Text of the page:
Taking sides in a tug-of-war that has long divided towing companies in Anne Arundel County, the County Council is expanding the pool of towing operators that will be called by county police after accidents and motorist arrests.
The council voted 4-2 Monday to create a rotation system, ending the police department's practice of licensing one operator for each of 17 areas in the county.
"The system was working, but it wasn't working fairly and equitably," said Councilman John J. Klocko III, a Crofton Republican. "This was just a fairness issue."
The vote was a victory for towing operators like Kenny Catlett, a south county tower who said he felt frozen out of police work by what he called "the old boys' network." The 17 towing companies insisted they were not opposed to sharing the business but questioned whether there was enough business to go around.
"No matter how many towers you bring in, if they don't get tow jobs, they're not going to stay," said Marc Bowen, whose company is one of 17 used by police.
How the new system will work is uncertain, said Cpl. Robert Squire of the police department's traffic safety division. One unknown is how many towing operators will apply for rotation, and Squire said he does not "have a clue."
The department must set boundaries for 13 geographic regions that will replace the current 17. The department also must determine the number of companies included in each of the 13 rotations. The council left those details up to the department.
"Until we get an idea how many apply and what areas they would be eligible to work, it's really hard to speculate at this time," Squire said.
To be eligible for a police towing license, companies will have to have three tow trucks, a storage facility in the county and the capability to respond within 20 minutes.
The county will charge an annual application fee of $250 and a license fee of $25 a truck.
In an average year, police request between 8,000 and 9,000 tows for reasons such as accidents, driver arrests, abandoned vehicles and seizure of vehicles during drug arrests. Towing companies can charge $55 per tow during the day, although the county is looking at raising that to $90.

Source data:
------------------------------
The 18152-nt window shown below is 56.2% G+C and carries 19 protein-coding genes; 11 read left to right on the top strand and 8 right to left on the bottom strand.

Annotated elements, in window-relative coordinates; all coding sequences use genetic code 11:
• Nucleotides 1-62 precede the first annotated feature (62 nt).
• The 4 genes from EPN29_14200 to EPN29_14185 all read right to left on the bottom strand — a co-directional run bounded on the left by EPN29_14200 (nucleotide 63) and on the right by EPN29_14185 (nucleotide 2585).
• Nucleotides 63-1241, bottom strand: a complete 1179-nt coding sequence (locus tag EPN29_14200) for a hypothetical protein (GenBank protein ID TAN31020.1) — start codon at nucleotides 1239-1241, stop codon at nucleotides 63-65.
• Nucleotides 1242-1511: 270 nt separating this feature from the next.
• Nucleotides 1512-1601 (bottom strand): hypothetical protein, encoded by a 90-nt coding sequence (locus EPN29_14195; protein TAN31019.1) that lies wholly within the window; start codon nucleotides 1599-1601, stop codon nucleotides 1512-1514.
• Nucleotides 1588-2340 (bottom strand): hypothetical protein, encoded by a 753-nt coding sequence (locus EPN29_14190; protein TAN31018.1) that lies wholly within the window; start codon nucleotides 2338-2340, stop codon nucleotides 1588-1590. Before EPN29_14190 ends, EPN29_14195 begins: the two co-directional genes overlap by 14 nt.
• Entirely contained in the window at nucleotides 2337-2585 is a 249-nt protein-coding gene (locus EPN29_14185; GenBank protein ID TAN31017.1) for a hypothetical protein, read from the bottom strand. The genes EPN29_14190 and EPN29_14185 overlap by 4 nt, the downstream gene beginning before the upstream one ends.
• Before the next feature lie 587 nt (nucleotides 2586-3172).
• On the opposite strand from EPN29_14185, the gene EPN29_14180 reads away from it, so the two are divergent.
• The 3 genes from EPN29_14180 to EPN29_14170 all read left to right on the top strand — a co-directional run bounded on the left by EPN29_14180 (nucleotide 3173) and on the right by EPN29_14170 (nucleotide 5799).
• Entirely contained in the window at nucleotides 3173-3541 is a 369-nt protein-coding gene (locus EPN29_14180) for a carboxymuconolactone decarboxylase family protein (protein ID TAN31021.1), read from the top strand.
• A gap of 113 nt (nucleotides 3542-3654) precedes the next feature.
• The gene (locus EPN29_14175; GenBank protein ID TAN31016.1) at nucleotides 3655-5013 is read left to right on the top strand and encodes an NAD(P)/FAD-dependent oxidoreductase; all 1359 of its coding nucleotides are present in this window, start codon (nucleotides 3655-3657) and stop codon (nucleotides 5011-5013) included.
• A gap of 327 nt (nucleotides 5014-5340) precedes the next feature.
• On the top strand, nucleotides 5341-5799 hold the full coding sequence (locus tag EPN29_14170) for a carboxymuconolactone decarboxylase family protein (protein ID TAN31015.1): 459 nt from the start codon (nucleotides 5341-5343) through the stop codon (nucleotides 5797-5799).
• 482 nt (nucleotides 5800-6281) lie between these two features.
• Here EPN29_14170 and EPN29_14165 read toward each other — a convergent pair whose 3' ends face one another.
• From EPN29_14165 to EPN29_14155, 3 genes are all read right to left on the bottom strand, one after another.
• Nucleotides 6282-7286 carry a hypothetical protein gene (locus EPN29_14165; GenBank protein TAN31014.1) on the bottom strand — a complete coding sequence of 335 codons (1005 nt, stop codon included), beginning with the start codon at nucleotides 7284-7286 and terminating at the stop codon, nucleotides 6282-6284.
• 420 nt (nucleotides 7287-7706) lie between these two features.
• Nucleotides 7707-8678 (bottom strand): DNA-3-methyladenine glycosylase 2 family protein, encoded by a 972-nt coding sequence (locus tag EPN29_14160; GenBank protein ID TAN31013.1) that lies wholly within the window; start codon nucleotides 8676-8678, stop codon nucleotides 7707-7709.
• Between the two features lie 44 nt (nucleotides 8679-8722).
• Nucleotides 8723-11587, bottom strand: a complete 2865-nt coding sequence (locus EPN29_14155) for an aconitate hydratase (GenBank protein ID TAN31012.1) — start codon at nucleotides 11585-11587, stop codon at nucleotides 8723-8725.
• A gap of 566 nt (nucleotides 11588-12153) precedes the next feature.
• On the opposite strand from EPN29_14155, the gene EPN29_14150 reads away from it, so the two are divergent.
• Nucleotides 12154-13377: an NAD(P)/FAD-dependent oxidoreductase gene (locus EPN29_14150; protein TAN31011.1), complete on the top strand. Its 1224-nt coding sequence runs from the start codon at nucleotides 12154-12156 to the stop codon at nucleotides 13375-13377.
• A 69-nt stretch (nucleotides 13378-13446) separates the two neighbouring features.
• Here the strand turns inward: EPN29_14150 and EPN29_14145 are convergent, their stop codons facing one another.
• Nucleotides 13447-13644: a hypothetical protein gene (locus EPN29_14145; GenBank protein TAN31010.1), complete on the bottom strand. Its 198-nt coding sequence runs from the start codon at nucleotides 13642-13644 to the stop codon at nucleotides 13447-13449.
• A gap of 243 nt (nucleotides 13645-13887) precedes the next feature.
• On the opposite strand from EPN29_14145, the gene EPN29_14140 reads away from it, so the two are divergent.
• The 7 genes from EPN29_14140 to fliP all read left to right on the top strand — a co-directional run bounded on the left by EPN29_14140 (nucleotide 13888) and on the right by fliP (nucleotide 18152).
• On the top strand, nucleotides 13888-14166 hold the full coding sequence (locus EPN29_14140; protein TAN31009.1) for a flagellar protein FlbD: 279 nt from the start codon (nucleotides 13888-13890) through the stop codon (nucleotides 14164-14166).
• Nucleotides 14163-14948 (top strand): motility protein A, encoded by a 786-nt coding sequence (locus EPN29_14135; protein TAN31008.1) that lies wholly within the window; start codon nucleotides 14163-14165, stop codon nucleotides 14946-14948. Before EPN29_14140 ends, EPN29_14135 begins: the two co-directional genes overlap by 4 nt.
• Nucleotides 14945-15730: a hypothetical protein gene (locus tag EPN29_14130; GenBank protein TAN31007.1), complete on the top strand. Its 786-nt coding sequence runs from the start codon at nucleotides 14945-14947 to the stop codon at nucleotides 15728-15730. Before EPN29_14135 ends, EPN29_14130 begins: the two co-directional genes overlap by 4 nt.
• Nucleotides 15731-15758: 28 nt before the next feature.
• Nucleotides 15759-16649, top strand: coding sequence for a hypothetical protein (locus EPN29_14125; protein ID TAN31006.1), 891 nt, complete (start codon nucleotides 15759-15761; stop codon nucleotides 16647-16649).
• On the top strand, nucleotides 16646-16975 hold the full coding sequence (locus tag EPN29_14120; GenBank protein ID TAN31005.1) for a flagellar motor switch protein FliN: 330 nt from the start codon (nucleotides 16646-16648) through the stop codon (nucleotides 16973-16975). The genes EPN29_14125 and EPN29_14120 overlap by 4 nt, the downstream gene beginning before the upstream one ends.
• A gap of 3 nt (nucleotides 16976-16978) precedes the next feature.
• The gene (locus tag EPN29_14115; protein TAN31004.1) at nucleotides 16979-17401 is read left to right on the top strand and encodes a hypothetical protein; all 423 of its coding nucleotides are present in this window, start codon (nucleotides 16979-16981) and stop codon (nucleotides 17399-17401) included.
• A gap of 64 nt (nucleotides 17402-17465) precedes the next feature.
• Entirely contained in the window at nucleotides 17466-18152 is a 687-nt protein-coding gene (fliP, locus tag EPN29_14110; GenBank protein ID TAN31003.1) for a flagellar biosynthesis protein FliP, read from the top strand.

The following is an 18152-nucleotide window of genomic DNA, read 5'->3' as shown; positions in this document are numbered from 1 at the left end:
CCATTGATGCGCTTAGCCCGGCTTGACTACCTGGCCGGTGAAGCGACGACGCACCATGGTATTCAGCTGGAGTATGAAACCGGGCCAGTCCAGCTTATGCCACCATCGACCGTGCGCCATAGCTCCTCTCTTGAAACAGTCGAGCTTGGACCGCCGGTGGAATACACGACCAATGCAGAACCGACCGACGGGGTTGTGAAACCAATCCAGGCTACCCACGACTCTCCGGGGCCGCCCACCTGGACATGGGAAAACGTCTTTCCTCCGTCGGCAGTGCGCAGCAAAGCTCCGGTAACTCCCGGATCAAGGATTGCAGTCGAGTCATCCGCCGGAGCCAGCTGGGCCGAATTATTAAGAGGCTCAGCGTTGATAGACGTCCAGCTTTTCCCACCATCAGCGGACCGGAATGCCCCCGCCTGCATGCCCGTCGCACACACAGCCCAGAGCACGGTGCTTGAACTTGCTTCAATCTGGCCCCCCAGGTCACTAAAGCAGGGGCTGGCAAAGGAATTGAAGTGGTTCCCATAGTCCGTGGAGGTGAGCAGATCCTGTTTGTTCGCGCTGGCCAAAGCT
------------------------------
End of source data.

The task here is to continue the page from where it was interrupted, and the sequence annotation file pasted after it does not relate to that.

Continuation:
The police department was satisfied with the present system, Squire said, but understood why other tow operators wanted a share of the business. Once, more than 40 towing companies were on the department's list, but Squire said some companies dropped out over the years.
Squire said there is no guarantee every interested and qualified operator will be put in a rotation. That possibility concerned Councilwoman Cathleen M. Vitale, a Severna Park Republican who joined Council Chairman Daniel E. Klosterman Jr. in opposing the bill.
Vitale said she worries that "five years down the road we'll be in the same position," with towing operators claiming they are being unfairly denied a share of police towing business. She said she was not sure how to avoid such a scenario.
The bill, debated for three months, nearly went down to defeat. Councilwoman Pamela G. Beidle, a Linthicum Democrat, went back and forth before supporting it. Had she opposed the measure, the vote would have been 3-3 (Councilwoman Barbara D. Samorajczyk missed the meeting to attend a Colorado conference with her husband), and the bill would have died.
"In my heart the bill is the right idea," Beidle said. "I think we need to open it up because we shouldn't restrict trade."
But she said it bothered her that so many details remain to be worked out.
She said she was swayed by a comment from Councilman Bill D. Burlison, a Democrat from Odenton. Burlison said "nitpicking" on some of the details should not obscure the bill's overall benefits.